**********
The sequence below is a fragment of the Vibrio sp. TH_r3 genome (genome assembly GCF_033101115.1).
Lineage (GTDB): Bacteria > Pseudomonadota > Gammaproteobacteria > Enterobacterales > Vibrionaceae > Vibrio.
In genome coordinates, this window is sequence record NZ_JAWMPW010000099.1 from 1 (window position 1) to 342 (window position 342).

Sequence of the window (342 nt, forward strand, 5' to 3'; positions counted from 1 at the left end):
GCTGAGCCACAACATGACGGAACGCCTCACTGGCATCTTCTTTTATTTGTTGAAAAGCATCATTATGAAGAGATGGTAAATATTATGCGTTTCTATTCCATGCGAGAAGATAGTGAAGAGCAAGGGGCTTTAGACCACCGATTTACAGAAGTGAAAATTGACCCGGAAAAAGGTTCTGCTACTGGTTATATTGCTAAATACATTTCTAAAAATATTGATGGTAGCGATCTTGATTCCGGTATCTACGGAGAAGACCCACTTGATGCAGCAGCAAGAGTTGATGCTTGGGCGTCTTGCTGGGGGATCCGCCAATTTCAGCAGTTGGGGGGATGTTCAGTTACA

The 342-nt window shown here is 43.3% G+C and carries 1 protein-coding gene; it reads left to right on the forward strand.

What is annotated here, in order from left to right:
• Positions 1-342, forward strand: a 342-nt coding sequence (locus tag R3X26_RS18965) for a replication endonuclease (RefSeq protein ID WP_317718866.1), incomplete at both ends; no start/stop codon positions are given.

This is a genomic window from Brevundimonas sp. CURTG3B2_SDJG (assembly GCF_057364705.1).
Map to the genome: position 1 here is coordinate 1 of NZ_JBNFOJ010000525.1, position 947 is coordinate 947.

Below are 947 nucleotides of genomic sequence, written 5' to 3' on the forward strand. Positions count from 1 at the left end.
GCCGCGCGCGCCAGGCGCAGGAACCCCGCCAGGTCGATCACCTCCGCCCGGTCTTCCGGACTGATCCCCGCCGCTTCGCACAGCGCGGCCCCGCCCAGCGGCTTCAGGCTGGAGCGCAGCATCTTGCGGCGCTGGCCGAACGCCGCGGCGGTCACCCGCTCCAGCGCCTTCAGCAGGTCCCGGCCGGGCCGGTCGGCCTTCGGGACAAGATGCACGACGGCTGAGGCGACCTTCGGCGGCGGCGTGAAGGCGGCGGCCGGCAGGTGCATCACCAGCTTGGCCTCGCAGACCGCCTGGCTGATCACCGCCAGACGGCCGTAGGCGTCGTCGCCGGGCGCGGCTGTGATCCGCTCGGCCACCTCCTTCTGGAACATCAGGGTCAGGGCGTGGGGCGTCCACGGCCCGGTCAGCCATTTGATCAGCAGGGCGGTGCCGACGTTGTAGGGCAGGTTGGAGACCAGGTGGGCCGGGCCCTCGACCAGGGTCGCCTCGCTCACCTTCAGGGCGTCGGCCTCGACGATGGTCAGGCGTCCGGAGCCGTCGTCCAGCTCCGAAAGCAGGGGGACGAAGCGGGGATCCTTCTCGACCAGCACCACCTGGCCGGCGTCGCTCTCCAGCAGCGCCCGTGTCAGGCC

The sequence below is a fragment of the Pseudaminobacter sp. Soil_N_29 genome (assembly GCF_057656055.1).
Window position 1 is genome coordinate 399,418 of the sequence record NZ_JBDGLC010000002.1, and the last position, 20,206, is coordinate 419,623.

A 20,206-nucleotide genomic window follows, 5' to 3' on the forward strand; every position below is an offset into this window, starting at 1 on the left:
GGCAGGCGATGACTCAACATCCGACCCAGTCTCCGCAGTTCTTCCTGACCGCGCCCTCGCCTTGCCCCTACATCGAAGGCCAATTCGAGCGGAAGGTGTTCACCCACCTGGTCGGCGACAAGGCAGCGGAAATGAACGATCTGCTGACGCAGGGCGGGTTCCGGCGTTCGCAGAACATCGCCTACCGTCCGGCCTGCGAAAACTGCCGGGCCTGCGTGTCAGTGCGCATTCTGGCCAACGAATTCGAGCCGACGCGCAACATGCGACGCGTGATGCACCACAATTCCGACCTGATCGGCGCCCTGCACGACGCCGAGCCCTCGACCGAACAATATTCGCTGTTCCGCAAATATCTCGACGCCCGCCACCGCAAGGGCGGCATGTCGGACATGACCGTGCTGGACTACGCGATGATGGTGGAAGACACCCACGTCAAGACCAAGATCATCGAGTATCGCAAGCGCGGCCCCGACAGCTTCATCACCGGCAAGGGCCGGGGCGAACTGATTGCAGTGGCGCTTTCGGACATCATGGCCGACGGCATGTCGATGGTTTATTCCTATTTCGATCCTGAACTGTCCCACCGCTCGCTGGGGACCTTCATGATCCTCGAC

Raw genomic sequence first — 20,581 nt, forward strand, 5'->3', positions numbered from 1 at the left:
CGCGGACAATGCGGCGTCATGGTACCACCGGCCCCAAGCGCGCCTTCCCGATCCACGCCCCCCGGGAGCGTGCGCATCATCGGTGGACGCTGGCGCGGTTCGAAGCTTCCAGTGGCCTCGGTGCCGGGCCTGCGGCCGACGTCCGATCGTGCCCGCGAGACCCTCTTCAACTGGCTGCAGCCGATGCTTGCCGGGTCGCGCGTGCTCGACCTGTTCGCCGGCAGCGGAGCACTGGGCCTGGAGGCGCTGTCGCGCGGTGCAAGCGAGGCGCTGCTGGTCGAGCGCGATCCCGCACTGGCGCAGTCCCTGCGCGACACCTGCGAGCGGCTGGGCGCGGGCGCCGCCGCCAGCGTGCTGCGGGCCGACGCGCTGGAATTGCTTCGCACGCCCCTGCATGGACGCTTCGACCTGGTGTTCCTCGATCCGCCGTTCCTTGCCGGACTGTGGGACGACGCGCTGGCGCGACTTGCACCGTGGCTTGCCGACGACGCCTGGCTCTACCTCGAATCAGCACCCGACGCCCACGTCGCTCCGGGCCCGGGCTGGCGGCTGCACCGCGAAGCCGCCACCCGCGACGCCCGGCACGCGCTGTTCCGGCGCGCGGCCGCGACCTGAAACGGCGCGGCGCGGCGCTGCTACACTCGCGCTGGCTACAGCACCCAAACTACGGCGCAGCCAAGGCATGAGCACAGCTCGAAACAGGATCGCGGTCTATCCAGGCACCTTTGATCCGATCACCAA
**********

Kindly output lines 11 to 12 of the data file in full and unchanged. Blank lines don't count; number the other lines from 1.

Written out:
Below are 947 nucleotides of genomic sequence, written 5' to 3' on the forward strand. Positions count from 1 at the left end.
GCCGCGCGCGCCAGGCGCAGGAACCCCGCCAGGTCGATCACCTCCGCCCGGTCTTCCGGACTGATCCCCGCCGCTTCGCACAGCGCGGCCCCGCCCAGCGGCTTCAGGCTGGAGCGCAGCATCTTGCGGCGCTGGCCGAACGCCGCGGCGGTCACCCGCTCCAGCGCCTTCAGCAGGTCCCGGCCGGGCCGGTCGGCCTTCGGGACAAGATGCACGACGGCTGAGGCGACCTTCGGCGGCGGCGTGAAGGCGGCGGCCGGCAGGTGCATCACCAGCTTGGCCTCGCAGACCGCCTGGCTGATCACCGCCAGACGGCCGTAGGCGTCGTCGCCGGGCGCGGCTGTGATCCGCTCGGCCACCTCCTTCTGGAACATCAGGGTCAGGGCGTGGGGCGTCCACGGCCCGGTCAGCCATTTGATCAGCAGGGCGGTGCCGACGTTGTAGGGCAGGTTGGAGACCAGGTGGGCCGGGCCCTCGACCAGGGTCGCCTCGCTCACCTTCAGGGCGTCGGCCTCGACGATGGTCAGGCGTCCGGAGCCGTCGTCCAGCTCCGAAAGCAGGGGGACGAAGCGGGGATCCTTCTCGACCAGCACCACCTGGCCGGCGTCGCTCTCCAGCAGCGCCCGTGTCAGGCC